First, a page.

The University and Truth by David J. Staley

We welcome David J. Staley, Ph.D. as guest author for this week’s IngenioUs blog.  To hear more of Dr. Staley’s insights about the future of universities, check out this IngenioUs podcast conversation:–David-J–Staley-ejiuu9

Karl Jaspers began his 1946 book The Idea of the University with these words:

The university is a community of scholars and students engaged in the task of seeking truth. . . . People are allowed to congregate [at the university] for the sole purpose of seeking truth. For it is a human right that man must be allowed somewhere to pursue truth unconditionally and for its own sake.

Jaspers wrote these words as Europe lay still smoldering in ruins of the Second World War, unleashed by Nazi fanatics who disdained truth.  In a call to reassert the primacy of the Truth, he was as much admonishing the University for its role in the disaster that had befallen Europe.  

Ours is not an analogous time as Jasper’s.  But it is one where the Truth has been similarly assailed.  In such an environment, therefore, it is the duty of the university to reassert its core mission as a place to pursue the truth.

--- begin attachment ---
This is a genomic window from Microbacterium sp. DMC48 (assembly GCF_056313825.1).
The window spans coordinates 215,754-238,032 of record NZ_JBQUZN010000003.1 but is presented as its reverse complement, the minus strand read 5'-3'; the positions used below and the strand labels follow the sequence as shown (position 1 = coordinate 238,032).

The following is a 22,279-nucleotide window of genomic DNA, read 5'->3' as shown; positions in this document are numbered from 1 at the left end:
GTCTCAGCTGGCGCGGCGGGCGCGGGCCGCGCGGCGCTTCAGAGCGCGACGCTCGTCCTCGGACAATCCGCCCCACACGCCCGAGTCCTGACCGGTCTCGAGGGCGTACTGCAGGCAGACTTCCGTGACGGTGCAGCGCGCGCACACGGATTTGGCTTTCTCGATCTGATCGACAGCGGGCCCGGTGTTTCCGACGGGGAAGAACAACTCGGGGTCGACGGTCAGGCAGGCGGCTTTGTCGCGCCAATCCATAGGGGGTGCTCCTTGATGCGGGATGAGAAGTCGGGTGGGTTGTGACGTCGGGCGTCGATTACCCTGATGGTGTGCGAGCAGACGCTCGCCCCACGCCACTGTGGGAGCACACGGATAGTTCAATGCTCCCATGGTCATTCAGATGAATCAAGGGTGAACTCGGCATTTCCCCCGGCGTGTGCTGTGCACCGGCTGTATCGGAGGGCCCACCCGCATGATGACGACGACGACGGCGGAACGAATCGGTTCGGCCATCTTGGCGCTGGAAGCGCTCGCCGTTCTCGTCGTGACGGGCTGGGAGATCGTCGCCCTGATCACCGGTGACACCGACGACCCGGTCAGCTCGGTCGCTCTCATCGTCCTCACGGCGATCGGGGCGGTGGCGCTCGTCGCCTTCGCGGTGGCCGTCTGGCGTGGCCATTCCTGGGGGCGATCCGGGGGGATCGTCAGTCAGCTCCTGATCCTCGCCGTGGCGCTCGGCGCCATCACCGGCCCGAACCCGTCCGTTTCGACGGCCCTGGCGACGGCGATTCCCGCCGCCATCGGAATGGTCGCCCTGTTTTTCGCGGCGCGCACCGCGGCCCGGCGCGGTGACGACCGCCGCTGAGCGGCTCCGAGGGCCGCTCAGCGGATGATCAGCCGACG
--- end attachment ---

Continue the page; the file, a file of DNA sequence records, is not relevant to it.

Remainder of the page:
Chronicle of Higher Education writer Beth McMurtrie observes that: 

Disinformation and propaganda are flourishing, traditional sources of authority are under siege, and people increasingly live in politically polarized media ecosystems.  Colleges have traditionally been places where professors and their students use the tools of reason and inquiry to get to the truth. But such work has become monumentally harder because of these changes. Students are entering college not only confused about what and whom to believe, but unsure of how to talk to people who think differently from them. The truth alone may not be enough to win arguments and change minds across the great divide that’s consuming the United States.  

A (re)commitment to Truth as the core mission of the University would also run against several trends over the last few decades, not only over the last four years. Many people—mostly outside of the university but even some within it–believe that producing commercializable, innovative research or job training are the real functions of the university.  For decades, the university has welcomed postmodernist scholars and their “incredulity to metanarratives,” in the words of Jean-Francois Lyotard.  “The pursuit of Truth” is a nice slogan, perhaps, but it has been pushed to the margins, a platitude we feel obliged to announce, but do not actually practice.  Fidelity to truth is not the true strategic mission of the university, its raison detre. 

The University must assert itself as one of the cornerstone institutions of truth in our society.  For these institutions are fragile and are breaking apart.  Brian Rosenberg, president emeritus of Macalester College, draws attention to Joseph Stigliz’s observations about the status of such American institutions: